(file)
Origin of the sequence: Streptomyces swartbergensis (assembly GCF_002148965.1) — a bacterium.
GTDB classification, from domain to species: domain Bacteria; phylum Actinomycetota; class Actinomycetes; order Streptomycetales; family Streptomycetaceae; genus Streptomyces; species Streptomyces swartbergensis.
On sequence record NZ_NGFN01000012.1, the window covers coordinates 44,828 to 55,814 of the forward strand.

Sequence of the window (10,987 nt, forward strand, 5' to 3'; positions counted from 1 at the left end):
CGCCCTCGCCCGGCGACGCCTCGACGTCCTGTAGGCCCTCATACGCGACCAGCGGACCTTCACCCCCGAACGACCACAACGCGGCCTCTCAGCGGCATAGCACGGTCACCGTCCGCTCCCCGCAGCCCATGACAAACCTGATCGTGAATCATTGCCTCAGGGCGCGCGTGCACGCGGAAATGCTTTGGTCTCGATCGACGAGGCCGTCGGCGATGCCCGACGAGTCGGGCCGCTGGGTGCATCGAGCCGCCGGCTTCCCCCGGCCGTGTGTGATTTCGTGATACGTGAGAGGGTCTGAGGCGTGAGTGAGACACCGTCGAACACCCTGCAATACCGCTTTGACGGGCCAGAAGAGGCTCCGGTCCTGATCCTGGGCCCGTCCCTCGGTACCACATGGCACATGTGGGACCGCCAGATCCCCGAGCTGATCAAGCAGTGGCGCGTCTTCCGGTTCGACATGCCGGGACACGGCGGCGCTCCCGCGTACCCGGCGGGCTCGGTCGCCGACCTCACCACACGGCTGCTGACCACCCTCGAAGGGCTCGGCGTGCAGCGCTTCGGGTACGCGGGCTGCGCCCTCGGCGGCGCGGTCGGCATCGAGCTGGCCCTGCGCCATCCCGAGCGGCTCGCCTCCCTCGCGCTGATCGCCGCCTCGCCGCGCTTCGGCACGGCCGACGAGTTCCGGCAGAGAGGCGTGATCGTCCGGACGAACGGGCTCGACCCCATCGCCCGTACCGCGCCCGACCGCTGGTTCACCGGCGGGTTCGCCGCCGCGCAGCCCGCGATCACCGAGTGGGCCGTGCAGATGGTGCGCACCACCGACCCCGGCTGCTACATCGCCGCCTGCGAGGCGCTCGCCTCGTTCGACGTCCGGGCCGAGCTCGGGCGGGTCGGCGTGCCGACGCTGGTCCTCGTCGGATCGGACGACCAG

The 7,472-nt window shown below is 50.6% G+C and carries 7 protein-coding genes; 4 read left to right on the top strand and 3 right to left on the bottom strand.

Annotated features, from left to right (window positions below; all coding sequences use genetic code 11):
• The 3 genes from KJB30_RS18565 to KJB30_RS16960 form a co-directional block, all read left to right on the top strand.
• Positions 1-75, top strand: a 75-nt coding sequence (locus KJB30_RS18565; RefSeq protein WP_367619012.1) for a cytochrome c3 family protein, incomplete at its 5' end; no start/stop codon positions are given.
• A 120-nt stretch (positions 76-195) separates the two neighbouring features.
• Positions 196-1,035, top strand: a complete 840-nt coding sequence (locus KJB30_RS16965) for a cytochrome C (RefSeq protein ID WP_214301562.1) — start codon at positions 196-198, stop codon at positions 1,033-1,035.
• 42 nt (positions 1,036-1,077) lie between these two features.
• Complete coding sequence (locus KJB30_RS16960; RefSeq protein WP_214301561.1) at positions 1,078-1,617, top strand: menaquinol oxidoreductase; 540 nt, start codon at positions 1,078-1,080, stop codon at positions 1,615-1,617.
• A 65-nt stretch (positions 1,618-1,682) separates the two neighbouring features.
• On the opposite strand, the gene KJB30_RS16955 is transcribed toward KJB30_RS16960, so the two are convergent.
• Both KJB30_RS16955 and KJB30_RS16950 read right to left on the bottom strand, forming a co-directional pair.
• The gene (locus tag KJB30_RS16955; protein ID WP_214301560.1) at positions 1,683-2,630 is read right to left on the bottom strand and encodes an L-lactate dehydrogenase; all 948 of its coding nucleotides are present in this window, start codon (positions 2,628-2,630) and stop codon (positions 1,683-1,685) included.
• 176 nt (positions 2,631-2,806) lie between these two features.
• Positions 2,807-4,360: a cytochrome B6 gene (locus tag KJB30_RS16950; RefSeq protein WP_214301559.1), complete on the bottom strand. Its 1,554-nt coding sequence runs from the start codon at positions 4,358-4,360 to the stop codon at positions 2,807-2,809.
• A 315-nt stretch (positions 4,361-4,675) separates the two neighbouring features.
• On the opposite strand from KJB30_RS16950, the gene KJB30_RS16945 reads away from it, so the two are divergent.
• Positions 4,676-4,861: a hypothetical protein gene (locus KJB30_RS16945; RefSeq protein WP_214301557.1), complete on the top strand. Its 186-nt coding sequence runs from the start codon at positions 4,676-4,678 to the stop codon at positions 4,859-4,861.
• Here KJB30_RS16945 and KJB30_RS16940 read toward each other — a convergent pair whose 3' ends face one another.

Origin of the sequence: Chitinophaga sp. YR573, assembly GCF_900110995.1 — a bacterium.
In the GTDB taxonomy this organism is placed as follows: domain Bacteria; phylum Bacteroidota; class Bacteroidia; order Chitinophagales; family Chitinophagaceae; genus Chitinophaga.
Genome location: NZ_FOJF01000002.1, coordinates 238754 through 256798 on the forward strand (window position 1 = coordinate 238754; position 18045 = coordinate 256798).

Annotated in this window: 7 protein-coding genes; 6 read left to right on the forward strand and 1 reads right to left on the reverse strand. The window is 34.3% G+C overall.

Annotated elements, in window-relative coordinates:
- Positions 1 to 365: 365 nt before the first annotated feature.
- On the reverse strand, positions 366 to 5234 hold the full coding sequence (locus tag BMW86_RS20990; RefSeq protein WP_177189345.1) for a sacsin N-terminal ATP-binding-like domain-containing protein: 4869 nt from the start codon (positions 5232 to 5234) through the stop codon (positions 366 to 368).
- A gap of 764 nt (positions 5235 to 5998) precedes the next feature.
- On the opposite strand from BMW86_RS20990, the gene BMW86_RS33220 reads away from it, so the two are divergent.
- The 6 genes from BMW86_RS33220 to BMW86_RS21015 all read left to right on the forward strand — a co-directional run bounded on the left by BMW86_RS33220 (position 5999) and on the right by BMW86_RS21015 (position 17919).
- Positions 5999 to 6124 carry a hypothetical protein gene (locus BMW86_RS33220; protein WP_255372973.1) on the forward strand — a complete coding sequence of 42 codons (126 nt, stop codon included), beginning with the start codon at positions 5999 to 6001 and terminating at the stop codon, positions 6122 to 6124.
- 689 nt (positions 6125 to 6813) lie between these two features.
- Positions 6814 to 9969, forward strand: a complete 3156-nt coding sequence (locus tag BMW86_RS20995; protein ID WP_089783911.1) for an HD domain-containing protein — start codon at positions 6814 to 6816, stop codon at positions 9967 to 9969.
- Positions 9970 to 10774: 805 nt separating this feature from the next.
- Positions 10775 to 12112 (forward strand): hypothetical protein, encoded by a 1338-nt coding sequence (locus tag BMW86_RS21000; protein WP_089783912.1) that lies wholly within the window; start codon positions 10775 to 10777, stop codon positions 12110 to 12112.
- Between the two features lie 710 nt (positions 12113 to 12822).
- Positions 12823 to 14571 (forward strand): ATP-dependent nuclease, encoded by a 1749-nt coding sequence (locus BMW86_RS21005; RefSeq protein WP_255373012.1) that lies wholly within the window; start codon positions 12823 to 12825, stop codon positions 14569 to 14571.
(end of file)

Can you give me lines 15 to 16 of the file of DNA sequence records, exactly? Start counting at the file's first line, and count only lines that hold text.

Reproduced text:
• On the opposite strand, the gene KJB30_RS16955 is transcribed toward KJB30_RS16960, so the two are convergent.
• Both KJB30_RS16955 and KJB30_RS16950 read right to left on the bottom strand, forming a co-directional pair.